Wednesday, March 30, 2016:
Here I am on my morning run, half-listening my favorite medical podcasts, half-wondering what to write about for my column this week. (Yes, my attention skills need work, but honestly, a lot of these medical journal summaries are mind-numbingly dull. I mean, how many varieties of prostate screening do I want to learn about when I don't even have one?)
But then, something captures my attention. First Johns Hopkins babbles through my headphones about this one back pain study. Then the Lancet. Finally JAMA. It feels like a Big Hint.
Everyone is talking about mindfulness therapy for chronic lower back pain this week.
I decide to pay attention.
Seattle-based Group Health Research Institute's Daniel Cherkin and colleagues enlisted over 340 adults with chronic low back pain in this study. Participants had to have endured at least 3 months of pain, but some of them had pain lasting over 50 years.
They randomly placed this unhappy lot into three groups. One group just got standard medical care as a control.
The second group received MBSR or Mindfulness Based Stress Reduction, for 2 hours a week, for 8 weeks. MBSR was administered by professionals trained in this technique. MBSR features meditation, body scan, and simple yoga positions designed to help participants become more aware of their bodies.
The third group received CBT, or Cognitive Behavioral Therapy, also from trained professionals. Like the MBSR group, it was also administered 2 hours a week, for 8 weeks.
I have a special fondness for CBT (do not confuse with pot-derived CBD, which has a side effect of causing me to roll my eyes). A previous post mentioned CBT for panic disorder. I like to say CBT works as long as your cognition is online, since it requires periods of cool-headed logic and motivation. But I'd mostly associated CBT for use with phobias, anxiety and depression; mood disorders. I had not known of its use in chronic pain.
Put simply, CBT helps people reframe how they think about things, uncovering habitual illogical thought patterns in particular. In this case, CBT was used to reframe how the patients thought about their back pain, suggesting ways to change their behaviors to manage it more effectively.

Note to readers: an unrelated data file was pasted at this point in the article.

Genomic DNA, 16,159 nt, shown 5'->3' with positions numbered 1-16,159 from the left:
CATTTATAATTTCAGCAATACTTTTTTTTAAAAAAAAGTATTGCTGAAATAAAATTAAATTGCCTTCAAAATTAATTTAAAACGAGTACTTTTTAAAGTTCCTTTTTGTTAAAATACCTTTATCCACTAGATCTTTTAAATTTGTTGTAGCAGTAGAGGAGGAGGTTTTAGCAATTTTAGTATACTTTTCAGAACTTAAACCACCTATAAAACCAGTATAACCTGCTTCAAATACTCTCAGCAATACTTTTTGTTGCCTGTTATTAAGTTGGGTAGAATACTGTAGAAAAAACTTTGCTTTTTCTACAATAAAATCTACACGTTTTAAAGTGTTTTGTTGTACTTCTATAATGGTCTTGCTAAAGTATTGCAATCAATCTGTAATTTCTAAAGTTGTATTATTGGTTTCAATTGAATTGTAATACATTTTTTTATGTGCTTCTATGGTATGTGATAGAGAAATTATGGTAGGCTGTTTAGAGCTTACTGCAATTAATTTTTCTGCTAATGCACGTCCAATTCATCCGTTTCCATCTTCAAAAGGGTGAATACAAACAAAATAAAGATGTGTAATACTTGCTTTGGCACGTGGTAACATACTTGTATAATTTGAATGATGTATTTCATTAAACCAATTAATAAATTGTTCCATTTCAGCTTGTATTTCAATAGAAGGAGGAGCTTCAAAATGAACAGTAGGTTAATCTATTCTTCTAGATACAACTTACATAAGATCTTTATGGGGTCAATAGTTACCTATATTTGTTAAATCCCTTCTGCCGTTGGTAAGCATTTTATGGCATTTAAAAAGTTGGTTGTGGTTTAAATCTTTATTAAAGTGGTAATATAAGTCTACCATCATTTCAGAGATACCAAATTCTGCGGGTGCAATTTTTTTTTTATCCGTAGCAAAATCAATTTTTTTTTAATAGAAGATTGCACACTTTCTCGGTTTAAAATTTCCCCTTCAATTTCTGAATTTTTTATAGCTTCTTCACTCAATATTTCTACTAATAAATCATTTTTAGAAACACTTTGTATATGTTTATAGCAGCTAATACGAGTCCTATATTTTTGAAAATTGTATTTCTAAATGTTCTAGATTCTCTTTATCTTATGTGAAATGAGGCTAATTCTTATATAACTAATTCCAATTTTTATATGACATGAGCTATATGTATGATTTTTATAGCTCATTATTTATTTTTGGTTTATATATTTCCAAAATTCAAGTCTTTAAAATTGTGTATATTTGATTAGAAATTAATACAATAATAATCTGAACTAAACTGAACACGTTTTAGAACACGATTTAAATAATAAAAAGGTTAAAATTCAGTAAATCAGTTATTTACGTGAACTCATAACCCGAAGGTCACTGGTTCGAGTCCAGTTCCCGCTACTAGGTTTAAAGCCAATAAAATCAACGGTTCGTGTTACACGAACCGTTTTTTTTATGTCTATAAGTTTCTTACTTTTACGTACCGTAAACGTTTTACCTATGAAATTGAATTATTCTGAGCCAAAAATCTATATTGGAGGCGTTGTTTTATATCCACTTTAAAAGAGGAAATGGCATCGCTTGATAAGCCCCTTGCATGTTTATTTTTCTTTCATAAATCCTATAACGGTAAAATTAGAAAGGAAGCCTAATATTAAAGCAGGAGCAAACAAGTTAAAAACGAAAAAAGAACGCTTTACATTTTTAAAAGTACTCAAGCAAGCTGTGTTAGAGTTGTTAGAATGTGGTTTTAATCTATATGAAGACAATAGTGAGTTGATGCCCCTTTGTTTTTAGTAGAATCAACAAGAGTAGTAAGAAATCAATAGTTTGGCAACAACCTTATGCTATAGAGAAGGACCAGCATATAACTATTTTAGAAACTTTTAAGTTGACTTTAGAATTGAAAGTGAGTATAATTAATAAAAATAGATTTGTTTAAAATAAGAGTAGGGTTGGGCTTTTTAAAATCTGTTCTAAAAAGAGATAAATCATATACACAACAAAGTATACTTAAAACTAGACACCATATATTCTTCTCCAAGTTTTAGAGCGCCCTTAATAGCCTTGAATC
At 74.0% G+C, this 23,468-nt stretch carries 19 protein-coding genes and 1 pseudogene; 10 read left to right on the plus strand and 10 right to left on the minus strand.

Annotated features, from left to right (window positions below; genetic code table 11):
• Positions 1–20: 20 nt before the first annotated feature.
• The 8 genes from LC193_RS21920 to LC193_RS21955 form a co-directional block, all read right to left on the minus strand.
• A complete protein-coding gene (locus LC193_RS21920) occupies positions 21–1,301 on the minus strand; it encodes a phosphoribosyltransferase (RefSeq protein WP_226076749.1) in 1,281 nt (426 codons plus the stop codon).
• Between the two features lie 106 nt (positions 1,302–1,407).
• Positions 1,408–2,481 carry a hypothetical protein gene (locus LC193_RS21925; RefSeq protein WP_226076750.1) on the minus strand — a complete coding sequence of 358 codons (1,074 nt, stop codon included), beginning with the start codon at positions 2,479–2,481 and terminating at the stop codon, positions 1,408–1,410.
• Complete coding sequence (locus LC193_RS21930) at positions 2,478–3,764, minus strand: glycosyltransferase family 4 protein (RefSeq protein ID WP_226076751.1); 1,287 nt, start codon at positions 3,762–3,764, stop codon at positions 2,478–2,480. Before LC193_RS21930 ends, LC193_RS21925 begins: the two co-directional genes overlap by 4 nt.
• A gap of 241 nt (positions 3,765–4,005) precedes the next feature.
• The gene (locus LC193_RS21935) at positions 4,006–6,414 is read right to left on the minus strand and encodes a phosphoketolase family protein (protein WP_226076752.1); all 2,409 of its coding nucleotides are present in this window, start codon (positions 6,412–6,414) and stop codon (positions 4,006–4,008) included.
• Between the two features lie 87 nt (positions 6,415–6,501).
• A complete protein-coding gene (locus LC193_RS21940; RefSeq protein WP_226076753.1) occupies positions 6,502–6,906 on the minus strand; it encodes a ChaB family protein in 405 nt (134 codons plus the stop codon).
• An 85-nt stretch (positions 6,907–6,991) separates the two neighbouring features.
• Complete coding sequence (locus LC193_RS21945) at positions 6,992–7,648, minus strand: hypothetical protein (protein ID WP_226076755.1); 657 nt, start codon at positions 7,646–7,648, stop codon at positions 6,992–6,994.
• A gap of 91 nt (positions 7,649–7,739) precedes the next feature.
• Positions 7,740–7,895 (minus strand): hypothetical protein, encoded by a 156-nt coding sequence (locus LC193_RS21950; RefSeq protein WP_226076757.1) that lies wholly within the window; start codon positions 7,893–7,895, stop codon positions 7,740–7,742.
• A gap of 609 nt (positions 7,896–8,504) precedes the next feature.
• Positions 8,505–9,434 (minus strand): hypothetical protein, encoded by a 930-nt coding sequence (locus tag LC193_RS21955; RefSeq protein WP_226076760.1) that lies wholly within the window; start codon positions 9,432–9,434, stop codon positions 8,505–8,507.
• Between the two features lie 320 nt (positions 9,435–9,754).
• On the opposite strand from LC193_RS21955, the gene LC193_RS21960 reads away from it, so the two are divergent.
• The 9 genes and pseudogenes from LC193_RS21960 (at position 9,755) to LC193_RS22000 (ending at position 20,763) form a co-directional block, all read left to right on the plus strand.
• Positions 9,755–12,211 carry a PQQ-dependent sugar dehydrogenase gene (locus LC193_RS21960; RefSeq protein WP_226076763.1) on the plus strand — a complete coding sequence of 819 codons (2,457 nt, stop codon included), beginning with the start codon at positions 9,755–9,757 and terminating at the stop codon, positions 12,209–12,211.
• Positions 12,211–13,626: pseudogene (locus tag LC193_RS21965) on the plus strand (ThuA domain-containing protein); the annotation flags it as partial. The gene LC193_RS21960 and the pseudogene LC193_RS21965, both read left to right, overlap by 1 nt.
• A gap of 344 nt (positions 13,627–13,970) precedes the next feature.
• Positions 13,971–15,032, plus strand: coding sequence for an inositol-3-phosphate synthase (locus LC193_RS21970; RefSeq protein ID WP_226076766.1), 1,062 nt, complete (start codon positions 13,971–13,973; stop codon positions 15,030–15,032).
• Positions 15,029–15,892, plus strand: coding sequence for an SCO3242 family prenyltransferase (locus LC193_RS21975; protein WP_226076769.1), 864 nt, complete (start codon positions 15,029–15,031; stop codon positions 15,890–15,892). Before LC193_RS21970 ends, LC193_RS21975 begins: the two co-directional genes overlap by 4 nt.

Both CBT and MBSR groups received workbooks, audio CDs, and instructions for home practice.
For example, they were given Dennis Turk's The Pain Survival Guide: How to Reclaim Your Life, which I have not read, so I can't judge it, but there you go.
Notice this isn't one of those placebo-based trials, the teacher's pet darling of the research classroom. There are just some things in life that you can't blind. People have this way of knowing whether they or not they are getting therapy, for example. It's hard to hide that.
At 26 and 52 weeks, they were assessed for "pain bothersomeness" and daily function using a variety of physical tests and questionnaires. After all this, it is exciting to read that the effects of both MBSR and CBT, though "moderate in size", were considered clinically significant in both outcomes, and persisted well beyond the 8 weeks of therapy.
The main author, Cherkin, wrote:
“The research suggests that training the brain to respond differently to pain signals may be more effective — and last longer — than traditional physical therapy and medication.”
I like to put this in the category of can't hurt, might help.
Here are some more resources, which I have not reviewed. Other people have, and they seem to like these:
You Are Not Your Pain: Using Mindfulness to Relieve Pain, Reduce Stress, and Restore Well-Being by Vidyamala Burch and Danny Penman
Mindfulness Meditation for Pain Relief by Jon Kabat-Zinn, (who is just an awesome writer and worth reading for that alone)
My last article focused on the brain-boosting benefits you get from diversifying your writing postures, from sitting to standing to walking. If back pain is your unwanted guest, who shows up at the worst times and just won't leave, demanding cushions, hot pads and medications, I hope that you may find that article helpful as well.